Beautiful final exit
Late President Roh Moo-hyun was very considerate when he asked his security guard to fetch a pack of cigarette before he jumped off the cliff.
It was a beautiful final exit, which is comparable to a Samurai’s honorable seppuku (suicide by slicing his own abdomen with a dagger). With no witnesses, the security officer might have had a lot of work convincing people of his innocence, or that he didn’t push the former President.
Suicide is legal and assisted suicide is not. Some 110,000 South Koreans attempt to kill themselves annually for a variety of reasons. Whatever the reason, attempted suicide is not illegal.
It is one of the ironies of modern medicine that technology can now prolong life past its natural span. And once those miracle machines of devilfish’s hands are turned on, it is illegal to turn them off. We are sometimes faced with very tough choices in the name of medical progress.
So as unnatural as it may seem to take one’s own life, some say ungodly, is it any more natural or godly to live hooked up to a machine because one’s life has been extended by science? Some people want to eke out every second of life ― no matter how grim ― and that is their right. But others do not. And that should be their right.
One of my brothers was terminally ill, all medical treatment acceptable to him having been exhausted, and the suffering was unbearable. He also had numerous other illnesses which, singly or in combination, would eventually have killed him. It was a matter of which illness got him first.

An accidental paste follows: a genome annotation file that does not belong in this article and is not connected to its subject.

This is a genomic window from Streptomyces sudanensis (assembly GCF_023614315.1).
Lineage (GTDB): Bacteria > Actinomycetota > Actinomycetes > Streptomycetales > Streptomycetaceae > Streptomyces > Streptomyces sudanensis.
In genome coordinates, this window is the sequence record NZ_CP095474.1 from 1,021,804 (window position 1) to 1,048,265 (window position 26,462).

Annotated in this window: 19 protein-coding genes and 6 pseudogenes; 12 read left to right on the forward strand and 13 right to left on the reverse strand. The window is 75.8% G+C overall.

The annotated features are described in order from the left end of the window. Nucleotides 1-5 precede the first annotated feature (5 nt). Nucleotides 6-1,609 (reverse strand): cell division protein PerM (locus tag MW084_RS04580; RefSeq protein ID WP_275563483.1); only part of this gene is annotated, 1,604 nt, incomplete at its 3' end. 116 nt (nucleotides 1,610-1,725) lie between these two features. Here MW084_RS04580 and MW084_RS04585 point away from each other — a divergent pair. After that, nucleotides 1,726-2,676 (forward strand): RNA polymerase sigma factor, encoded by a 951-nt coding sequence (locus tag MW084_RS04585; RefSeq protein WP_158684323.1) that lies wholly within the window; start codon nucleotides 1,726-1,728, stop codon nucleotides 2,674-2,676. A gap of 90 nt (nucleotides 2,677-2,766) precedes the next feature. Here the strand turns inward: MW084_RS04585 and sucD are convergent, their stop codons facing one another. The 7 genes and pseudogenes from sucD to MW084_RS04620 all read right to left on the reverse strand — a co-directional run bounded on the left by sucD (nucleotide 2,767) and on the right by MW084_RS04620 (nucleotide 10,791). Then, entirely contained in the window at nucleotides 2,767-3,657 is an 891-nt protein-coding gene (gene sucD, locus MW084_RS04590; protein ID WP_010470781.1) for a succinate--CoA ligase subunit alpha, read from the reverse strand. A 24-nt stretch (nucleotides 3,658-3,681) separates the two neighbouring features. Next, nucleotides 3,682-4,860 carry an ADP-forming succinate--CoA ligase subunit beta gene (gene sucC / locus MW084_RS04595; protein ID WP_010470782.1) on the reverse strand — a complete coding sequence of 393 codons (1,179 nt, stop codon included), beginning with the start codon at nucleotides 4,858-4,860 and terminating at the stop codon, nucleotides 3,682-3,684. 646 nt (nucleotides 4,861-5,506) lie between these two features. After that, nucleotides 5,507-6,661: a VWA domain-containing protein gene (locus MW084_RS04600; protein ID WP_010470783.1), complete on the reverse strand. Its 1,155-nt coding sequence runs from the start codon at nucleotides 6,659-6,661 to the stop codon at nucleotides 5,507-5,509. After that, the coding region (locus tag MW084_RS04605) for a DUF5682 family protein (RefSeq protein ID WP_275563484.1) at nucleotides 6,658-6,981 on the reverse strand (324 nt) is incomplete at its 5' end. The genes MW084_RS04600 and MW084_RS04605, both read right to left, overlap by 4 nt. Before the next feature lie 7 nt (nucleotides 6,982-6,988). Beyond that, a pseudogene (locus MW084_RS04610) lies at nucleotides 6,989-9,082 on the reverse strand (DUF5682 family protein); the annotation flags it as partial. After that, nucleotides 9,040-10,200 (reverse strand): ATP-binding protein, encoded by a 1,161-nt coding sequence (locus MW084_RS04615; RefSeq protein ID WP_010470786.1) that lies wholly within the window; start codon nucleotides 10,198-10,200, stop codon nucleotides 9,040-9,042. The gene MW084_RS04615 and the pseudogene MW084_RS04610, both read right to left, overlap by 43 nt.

He longed to die. ``I pray to God to take me now,” he would say. But he lingered on for months and suffered physically and mentally. Standing by his death bed watching his unbearable pain, I was tempted, many times, to help him go. His exit wasn’t beautiful.
There is a small mountain in the western Seoul city called `Mt. Nogo, literally the mountain for abandoning infirm elders. In the olden days, people might have brought, or wanted to bring, their frail elders to dump on the mountain.
There are two legends of ``ubasute,” or abandoning old women, in the distant past in Japan. During a time of drought and famine, a son carried on his back his infirm mother deep into the mountains. On their way she stretched her hand catching twigs and scattering them in their wake. The undutiful son asked why she did that. ``So you won’t get lost on your way home,” replies the perpetually loving mother. He turned and carried his mother back home.
Another legend of ubasute made a strong impression on Albert Einstein during his visit to Japan in 1922. In a severe famine, a young man put his disabled old father on his carrying-frame to dump him in the mountains.
Curious, his young son followed them. The man unloaded his father with some food and water in the woods and left his carrying-frame there. “I won’t need this,” mumbled the father. “Oh, I’ll need it, dad,” said the boy. He put his father back on his back. The grandfather, son and grandson all returned back home.
There is no record of why and how Einstein, one of the most influential scientists of all time, was so amazed. A simple assumption might be that the physicist too was concerned about getting through the final obstacle of the exit gate.
Instead of using the carrying-frame, we call an ambulance to deliver or God forgive, abandon, the elderly who are sick or suffering from dementia to the hospital in either a bumper or famine year, which is legal. It seems to me the Mt. Nogo or ubasute solution appears to be the more beautiful choice than riding a noisy vehicle to a geriatric ward. Only it’s illegal.
The writer is a retired architect-specifications writer, who shuttles back and forth between Seoul and New Jersey. Email him at email@example.com.